Hi, I have a few questions. I am 20 yrs old and for the last 6 months my body has been completely changing and I’m not sure why. When I was 12 I started taking the birth control pill, I never had any issues, my period was always very light. When I turned 14 I became pregnant and had my daughter when I was 15. After I had her I got the depo shot. I never had my period. After about a year and a half I started to get really bad migraines to the point I couldn’t go a day without taking 4 excedrin. It got so bad I would get sick to my stomach. I then got the implant. I had that for a year and then all of a sudden I got my period every day for 3 months straight and my hair started to fall out. I haven’t been on any birth control for about a year. My period became pretty normal. But recently, about 5 months ago I took a plan b pill which made my period worse. I was sick for 3 days and constantly had headaches again. My period would be so heavy and I had the worst stomach pains. About a month after that I tried to get back on the pill. I took it for a week but started feeling nauses all the time. So I stopped taking it. Now within the last couple months I have gained and lost so much weight I’ve had to go back and forth buying different size Jeans and bras. My boobs have gone up a whole cup size, I went from a size 9 jeans, to a 1, and now I’m just in a 5. I’m not gaining any weight in my stomach or side area. Only up top and lower. I’ve been experiencing all of these symptoms, hot flashes, cold hands and feet, sleeping to much or not enough. My mood swings are all over the place. I space out all the time forgetting little things, mainly when driving I tend to lose focus and forget where I’m going or that I’m even driving. Any time I have sex I get a horrible pain that I can’t take to keep going and start to bleed right after. My periods are so unpredictable. I’ll get it for one day and it wont come back for a week. Its always heavy too. My body had been cramping and hurting so much more. Constantly cracking or feeling stiff. I’ve been getting migraines again. And just lost all motivation to do anything. I struggle with going to see my daughter when I get off work. I just haven’t been feeling myself. I know stress and change of life style is a big part of this. But honestly I thought things were getting better. I never ate right before all of this, my life went completely down hill in the worst ways. But within the last year everything has been going good. Compared to before. I’ve been eating healthier, I’m in a great relationship. I’ve been working the same job for the last 3 years. My boyfriend and I just bought our first house. Therefore I cant say I had any major stress or depression issues again until I started noticing these changes in my body. So basically is there any thing you can think of to why my body would be acting this way? Could it be because of not taking birth control since I was for so long. Or because I’ve tried so many different ones and none of them did any good for my body? It’s really been getting the best of me, physically and mentally.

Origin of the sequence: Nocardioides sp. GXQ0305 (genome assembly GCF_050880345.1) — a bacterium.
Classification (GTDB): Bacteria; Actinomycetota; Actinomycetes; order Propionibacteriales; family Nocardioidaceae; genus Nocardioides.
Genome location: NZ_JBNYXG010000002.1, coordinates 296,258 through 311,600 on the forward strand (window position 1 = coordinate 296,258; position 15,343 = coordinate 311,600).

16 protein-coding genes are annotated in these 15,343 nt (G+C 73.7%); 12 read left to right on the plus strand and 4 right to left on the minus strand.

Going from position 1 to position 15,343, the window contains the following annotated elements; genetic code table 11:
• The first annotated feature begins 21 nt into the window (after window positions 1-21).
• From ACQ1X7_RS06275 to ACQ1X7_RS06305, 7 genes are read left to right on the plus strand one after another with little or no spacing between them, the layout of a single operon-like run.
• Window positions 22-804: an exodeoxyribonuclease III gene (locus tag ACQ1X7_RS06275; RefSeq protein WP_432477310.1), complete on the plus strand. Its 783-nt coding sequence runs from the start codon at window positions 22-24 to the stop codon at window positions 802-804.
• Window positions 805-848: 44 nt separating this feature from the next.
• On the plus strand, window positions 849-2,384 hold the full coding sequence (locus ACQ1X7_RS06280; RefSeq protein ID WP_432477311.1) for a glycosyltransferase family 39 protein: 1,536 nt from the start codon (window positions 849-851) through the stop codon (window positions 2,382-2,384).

Sleep helps keep stress hormones balanced, builds energy and allows the body to recover properly. Excessive stress and poor sleep are linked with higher levels of morning cortisol, decreased immunity, trouble with work performance, and a higher susceptibility to anxiety, weight gain and depression. To maximize hormone function, ideally try to get to bed by 10 p.m. and stick with a regular sleep-wake-cycle as much as possible.

At Aligned Modern Health, we work with our patients to find those lifestyle factors that are contributing to their imbalances. This starts with a comprehensive blood analysis, followed by a salivary cortisol test to detect adrenal problems. A complete GI panel and tests for food sensitivities will also help pinpoint the cause of the hormone trouble.
There has been a lot of controversy surrounding estrogen replacement, and unfortunately many doctors are still as confused as their patients on this subject. You need to see a doctor that really understands healthy aging for women and has kept up with all the latest advancements in the science of safe and effective female hormone imbalance treatment in Springville UT. This is what we offer at Renew Youth. Here’s what sets our treatment apart from the crowd: